The nightingale sings at dawn. 

— corresponds to a particular predefined message that may not, in fact shouldn’t have, anything to do with the jargon code phrase. The actual meaning of this might be:

   The supply drop will take place at 0100 hours tomorrow.

Jargon codes have been used for a long time, most significantly in World War II, when they were used to send commands over broadcast radio to resistance fighters. However, from a cryptographic point of view they’re not very interesting. A proper code would run something like this:


This uses “codewords” to report that a friendly military force codenamed BOXER SEVEN is now hunting an enemy force codenamed TIGER5 at a location codenamed RED CORAL. This particular code is weak in that the “SEEK” and “AT” words provide information to a codebreaker on the structure of the message. In practice, traditional military codes are often defined using “codenumbers” instead of codewords, listed in a codebook that provides a dictionary of code numbers and their equivalent words. For example, this message might be coded as:

   85772 24799 10090 59980 12487

Codewords and codenumbers are referred to collectively as “codegroups”. The words they represent are referred to as “plaintext” or, more infrequently, “cleartext”, “plaincode”, “placode”, or “plaindata”.

Codes are unsurprisingly defined by “codebooks”, which are dictionaries of codegroups listed with their corresponding their plaintext. Codes originally had the codegroups in the same order as their plaintext. For example, in a code based on codenumbers, a word starting with “a” would have a low-value codenumber, while one starting with “z” would have a high-value codenumber. This meant that the same codebook could be used to “encode” a plaintext message into a coded message or “codetext“, and “decode” a codetext back into plaintext message.


However, such “one-part” codes had a certain predictability that made it easier for outsiders to figure out the pattern and “crack” or “break” the message, revealing its secrets. In order to make life more difficult for codebreakers, codemakers then designed codes where there was no predictable relationship between the order of the codegroups and the order of the matching plaintext. This meant that two codebooks were required, one to look up plaintext to find codegroups for encoding, the other to look up codegroups to find plaintext for decoding. This was in much the same way that a student of a foreign language, say French, needs an English-French and a French-English dictionary to translate back and forth between the two languages. Such “two-part” codes required more effort to implement and use, but they were harder to crack.


* In contrast to a code, a “cipher” conceals a plaintext message by replacing or scrambling its letters. This process is known as “enciphering” and results in a “ciphertext” message. Converting a ciphertext message back to a plaintext message is known as “deciphering”. Coded messages are often enciphered to improve their security, a process known as “superencipherment”.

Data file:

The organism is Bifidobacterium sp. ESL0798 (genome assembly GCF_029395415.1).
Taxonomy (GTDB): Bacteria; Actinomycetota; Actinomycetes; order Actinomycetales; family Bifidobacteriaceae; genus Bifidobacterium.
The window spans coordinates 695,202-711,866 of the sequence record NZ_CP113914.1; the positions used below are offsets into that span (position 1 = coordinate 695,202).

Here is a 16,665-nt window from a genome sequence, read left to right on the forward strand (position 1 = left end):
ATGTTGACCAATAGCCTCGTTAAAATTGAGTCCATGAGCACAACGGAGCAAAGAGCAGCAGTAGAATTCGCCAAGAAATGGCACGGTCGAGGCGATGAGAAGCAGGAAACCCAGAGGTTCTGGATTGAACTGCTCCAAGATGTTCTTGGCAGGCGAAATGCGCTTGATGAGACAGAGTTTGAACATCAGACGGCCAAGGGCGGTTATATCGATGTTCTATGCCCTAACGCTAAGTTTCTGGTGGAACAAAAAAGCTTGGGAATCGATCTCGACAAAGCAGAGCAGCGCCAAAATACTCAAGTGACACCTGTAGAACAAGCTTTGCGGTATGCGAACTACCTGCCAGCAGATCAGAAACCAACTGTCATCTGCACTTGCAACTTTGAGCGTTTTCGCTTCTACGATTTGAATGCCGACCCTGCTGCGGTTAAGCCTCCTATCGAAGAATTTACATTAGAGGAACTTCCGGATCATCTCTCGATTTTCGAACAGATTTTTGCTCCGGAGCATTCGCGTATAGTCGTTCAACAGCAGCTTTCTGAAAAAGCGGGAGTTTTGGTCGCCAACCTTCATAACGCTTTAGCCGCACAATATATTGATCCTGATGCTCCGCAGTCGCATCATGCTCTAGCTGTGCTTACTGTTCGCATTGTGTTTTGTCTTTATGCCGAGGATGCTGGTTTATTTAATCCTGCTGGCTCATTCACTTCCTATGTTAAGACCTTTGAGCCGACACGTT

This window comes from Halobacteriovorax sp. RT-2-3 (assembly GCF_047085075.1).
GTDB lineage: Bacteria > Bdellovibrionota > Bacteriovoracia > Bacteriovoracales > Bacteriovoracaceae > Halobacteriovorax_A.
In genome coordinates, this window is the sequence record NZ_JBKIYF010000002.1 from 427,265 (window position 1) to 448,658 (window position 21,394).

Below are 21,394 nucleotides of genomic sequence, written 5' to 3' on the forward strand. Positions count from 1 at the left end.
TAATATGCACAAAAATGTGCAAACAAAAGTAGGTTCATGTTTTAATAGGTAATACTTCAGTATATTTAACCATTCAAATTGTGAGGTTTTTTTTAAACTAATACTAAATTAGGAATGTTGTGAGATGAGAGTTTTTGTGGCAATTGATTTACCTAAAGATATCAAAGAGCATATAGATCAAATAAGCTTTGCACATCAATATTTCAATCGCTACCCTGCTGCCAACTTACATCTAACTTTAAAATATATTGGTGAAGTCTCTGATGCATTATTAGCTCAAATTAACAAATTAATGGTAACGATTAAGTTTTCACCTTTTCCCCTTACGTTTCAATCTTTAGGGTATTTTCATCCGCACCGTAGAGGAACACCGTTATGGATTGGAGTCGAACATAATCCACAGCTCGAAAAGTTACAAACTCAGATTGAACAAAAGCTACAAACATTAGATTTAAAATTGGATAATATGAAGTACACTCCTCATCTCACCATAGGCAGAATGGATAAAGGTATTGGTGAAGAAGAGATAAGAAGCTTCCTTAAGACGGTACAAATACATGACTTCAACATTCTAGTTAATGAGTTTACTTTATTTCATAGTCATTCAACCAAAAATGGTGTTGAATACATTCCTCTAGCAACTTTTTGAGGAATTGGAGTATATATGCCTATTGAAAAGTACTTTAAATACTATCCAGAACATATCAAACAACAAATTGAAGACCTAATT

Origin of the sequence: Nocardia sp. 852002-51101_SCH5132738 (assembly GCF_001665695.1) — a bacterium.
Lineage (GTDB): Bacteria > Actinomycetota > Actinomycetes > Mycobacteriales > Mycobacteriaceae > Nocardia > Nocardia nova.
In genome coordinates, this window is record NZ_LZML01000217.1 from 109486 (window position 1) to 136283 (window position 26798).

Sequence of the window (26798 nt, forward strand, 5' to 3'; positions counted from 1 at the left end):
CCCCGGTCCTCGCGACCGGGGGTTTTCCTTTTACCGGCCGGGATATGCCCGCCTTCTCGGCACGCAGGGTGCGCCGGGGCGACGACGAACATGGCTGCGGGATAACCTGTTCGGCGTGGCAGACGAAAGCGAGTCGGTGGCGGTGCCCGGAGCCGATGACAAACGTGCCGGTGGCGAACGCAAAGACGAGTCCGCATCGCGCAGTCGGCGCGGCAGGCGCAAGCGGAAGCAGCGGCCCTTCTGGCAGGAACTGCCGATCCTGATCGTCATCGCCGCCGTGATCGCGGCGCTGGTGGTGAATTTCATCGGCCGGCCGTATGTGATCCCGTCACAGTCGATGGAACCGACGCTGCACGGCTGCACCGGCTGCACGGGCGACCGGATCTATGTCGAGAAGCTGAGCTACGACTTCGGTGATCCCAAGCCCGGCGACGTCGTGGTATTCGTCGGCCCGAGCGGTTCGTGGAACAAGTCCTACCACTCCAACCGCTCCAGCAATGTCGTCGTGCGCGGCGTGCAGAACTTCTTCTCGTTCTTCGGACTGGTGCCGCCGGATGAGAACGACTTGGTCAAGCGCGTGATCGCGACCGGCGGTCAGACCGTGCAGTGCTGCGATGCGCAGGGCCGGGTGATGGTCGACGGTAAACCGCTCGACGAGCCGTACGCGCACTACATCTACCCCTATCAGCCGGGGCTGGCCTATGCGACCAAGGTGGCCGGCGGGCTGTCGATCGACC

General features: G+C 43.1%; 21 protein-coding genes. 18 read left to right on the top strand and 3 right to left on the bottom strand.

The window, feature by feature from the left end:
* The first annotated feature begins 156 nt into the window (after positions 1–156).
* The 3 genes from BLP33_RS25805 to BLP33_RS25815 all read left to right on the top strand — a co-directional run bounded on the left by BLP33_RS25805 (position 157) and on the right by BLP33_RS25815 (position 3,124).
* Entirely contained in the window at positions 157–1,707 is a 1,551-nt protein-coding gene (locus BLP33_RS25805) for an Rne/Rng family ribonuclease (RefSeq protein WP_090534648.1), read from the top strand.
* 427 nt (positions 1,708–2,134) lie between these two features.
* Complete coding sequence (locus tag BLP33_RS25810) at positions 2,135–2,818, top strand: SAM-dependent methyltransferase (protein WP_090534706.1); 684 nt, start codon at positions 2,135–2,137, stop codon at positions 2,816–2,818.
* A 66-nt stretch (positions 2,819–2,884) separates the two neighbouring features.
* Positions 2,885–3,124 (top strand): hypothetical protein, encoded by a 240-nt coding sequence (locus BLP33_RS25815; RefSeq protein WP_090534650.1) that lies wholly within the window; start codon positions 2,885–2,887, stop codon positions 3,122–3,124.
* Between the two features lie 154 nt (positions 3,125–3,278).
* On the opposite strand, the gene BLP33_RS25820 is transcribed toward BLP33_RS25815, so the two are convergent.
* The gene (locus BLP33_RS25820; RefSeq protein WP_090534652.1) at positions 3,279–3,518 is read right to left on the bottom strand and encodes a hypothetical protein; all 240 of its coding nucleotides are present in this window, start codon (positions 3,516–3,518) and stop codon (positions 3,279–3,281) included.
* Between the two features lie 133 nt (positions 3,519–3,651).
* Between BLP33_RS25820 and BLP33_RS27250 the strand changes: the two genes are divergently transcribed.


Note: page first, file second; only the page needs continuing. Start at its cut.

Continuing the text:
There are two classes of ciphers. A “substitution cipher” changes the letters in a message to another set of letters, or “cipher alphabet”, while a “transposition cipher” shuffles the letters around. In some usages, the term “cipher” always means “substitution cipher”, while “transpositions” are not referred to as ciphers at all. In this document, the term “cipher” will mean both substitution ciphers and transposition ciphers. It is useful to refer to them together, since the two approaches are often combined in the same cipher scheme. However, transposition ciphers will be referred to in specific as “transpositions” for simplicity.


“Encryption” covers both encoding and enciphering, while “decryption” covers both decoding and deciphering. This also implies the term “cryptotext” to cover both codetext and ciphertext, though the term “encicode” is sometimes seen instead. The science of creating codes and ciphers is known, as mentioned, as “cryptography”, while the science of breaking them is known as “cryptanalysis”. Together, the two fields make up the science of “cryptology”.




An international team of computer scientists has cracked a manuscript detailing rituals of an 18th-century German secret society.


The text, known as the Copiale Cipher, is a 105-page book that was written in a combination of elaborate symbols and Roman letters. Previous attempts to decode it had failed, and it was clear that the cipher being used was more sophisticated than most. It is located in the former East Germany and was signed by a “Philipp” in 1866.